This does not mean, for a moment, that we should think the less intelligent less human. They are, each and every one, deserving of all the rights and protections of the Constitution, a Constitution many on the Left see only as an outdated impediment to their progressive desires, a speed bump on the way to the inevitable leftist utopia to be brought about by the warping of the arc of history toward social justice.
Consider the plight of Asian students vs Harvard. Asian culture has always prized hard work and academic excellence, yet Harvard, in it’s mad leftist dash for diversity and inclusion, has long been denying Asian students entry in favor of far less academically capable students from favored minority tribes. This has, thankfully, resulted in a lawsuit on behalf of the undeniably highly intelligent and capable Asians denied admittance. One might argue that by admitting those not up to the highest academic standards, Harvard is systematically dumbing itself down—admitting it is no longer an upper tier educational establishment, hence damaging its own brand–but that’s a topic for another day.
Where intelligence is involved, culture matters, upbringing matters, parent’s attitudes toward education matter. Homes with two parents who read, who have many books and who demand academic excellence in their offspring, tend to produce much smarter and more capable children. Reading is fundamental. People who do not read, and here I speak to significant literature, not reading for mere entertainment, which contemporary kids rarely do either, are far less capable in every other discipline. They are less experienced in every discipline, and in the most important discipline: understanding human nature. Non readers, of course, generally don’t even read for entertainment–it’s too hard and takes too much time and attention.
I do not suggest that only the highly intelligent, as determined by IQ tests, be allowed to attend college. I’ve known many people that lacked the IQ to do well at college level work, but they managed to earn a degree through determination and good, old fashioned, hard work. As a result, they are better and more capable people. They probably won’t score higher on IQ tests, but they have developed skills, and the will to use them, that can, to some degree, compensate for a lack of innate intelligence.
Hannan and Bookworm are right. We are becoming, year after year, less intelligent, or at the very least, we are acting as if that were so. If we are unable to reason, to separate fact from fiction and desire, if we cannot infer future consequences from present policy, if we allow unreasoning hatred—as in Trump Derangement Syndrome—to drive our personal relationships and our politics, the dissolution of the republic is inevitable.
All cultures are not equal and equally valuable. It is on this foundation that western civilization was built. This lowered IQ trend can be reversed, but not if we refuse to acknowledge it exists, not if we exalt ignorance and rage for the sake of political advantage, and not if we don’t return to actual education, and valuing it for its sake, and ours.
One of the more challenging issues with education, pretty much since the beginning of formal education in America, is the difficulty in measuring most anything that you would want measured to determine how well education in general is doing. It’s one of the big issues when trying to respond to federal educational mandates, right or wrong, in trying to even accurately measure what IS right or wrong. I am certain you understand that much since you’ve worked inside the system. Measurement of educational programs, processes, is a great pitfall of outside variances of social impacts, environmental impacts, economics, parental involvement.. and that list goes on forever. And we’ve not even gotten to the physiological or behavioral measurements of an individual student that affect all the above. Is the problem with the student because of an ability challenge or home life? Nature vs nurture? How is that even measured accurately? My point here is that when observers of education.. or specifically public education.. start tossing out numbers and self-interpretations of those numbers to fit an argument, without an acknowledgement in knowing the source or how the numbers were originally tabulated and data collected, how can one even present their argument in just general terms. Even you doubted the Hetherington-Weiler book stat that someone asked how much people hated the opposition party in the 1980’s.. and someone was still around to ask the same identical questions in 2016 to determine that their interpretive results were valid?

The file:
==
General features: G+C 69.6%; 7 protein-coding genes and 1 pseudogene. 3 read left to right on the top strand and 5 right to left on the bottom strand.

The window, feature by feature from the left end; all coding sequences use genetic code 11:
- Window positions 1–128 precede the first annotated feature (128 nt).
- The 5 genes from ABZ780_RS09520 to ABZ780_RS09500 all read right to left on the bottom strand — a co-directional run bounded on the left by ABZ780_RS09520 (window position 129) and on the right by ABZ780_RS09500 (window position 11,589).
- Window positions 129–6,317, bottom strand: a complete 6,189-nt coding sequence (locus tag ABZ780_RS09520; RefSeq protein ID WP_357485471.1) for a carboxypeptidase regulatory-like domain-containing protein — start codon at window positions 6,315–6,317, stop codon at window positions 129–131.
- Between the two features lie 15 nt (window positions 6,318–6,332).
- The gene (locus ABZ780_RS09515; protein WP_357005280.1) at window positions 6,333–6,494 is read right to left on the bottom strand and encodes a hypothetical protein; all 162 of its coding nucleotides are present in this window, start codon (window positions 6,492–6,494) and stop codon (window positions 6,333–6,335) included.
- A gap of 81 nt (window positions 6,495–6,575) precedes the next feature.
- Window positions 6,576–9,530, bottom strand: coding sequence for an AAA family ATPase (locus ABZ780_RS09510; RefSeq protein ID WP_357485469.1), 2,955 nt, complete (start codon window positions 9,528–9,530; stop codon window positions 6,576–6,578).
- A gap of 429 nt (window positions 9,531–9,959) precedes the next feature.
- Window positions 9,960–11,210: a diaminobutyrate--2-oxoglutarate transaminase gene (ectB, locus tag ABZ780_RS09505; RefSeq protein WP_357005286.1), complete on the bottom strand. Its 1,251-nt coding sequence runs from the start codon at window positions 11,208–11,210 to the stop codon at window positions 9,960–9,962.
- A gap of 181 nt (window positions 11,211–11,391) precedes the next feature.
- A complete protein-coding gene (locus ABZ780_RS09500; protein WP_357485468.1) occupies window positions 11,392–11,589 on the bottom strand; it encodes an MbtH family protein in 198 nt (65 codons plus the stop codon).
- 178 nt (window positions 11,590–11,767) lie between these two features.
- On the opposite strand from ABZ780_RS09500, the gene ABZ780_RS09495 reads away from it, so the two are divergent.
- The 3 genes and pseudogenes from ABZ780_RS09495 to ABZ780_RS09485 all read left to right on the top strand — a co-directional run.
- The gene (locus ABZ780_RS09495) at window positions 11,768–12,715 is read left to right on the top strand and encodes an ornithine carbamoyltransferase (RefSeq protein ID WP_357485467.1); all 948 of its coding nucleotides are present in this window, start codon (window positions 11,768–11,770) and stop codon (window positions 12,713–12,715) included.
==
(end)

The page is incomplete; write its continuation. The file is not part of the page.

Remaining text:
Although… I am sure you didn’t believe it cause it showed Conservatives as being too human and hating something. To address your observation, I’ve met some Conservative “hate”… in fact, your posts here regarding D/S/C’s is hardly overflowing with compassion (I like the Kirk meme to set home the judgmental TDS image). And.. there are a lot of truly hate blogs… and people who have guns that want to kill the opposition. But as I’ve said before.. often enough… Conservatives refuse to acknowledge that Liberal hate was regarding Trump.. and if one believed in Trump as doing good.. well, hate spills over. Not saying that’s “good”.. just trying to put context to all the hate floating around. There are reasons people do, or don’t do, things and until all sides understand where it all comes from.. progress will not happen.
When I gave career day talks to grade school kids, one of the things I’d make a point of telling them is that yes, they’d probably never use algebra for the rest of their lives. However… show of hands: who plays football?
You probably do a lot of sit-ups.
No football game has ever started with both teams on the field seeing who can do the most sit-ups.
Algebra is exercise for the brain, just as sit-ups are exercise for the body. That’s why you pay attention in class when your teacher’s covering it.
Mike McDaniel said:
Reblogged this on It's Karl and commented:
A person who won’t reason is no better of than a person who can’t reason.
Mike McDaniel said:
Indeed, and thanks for the reblog!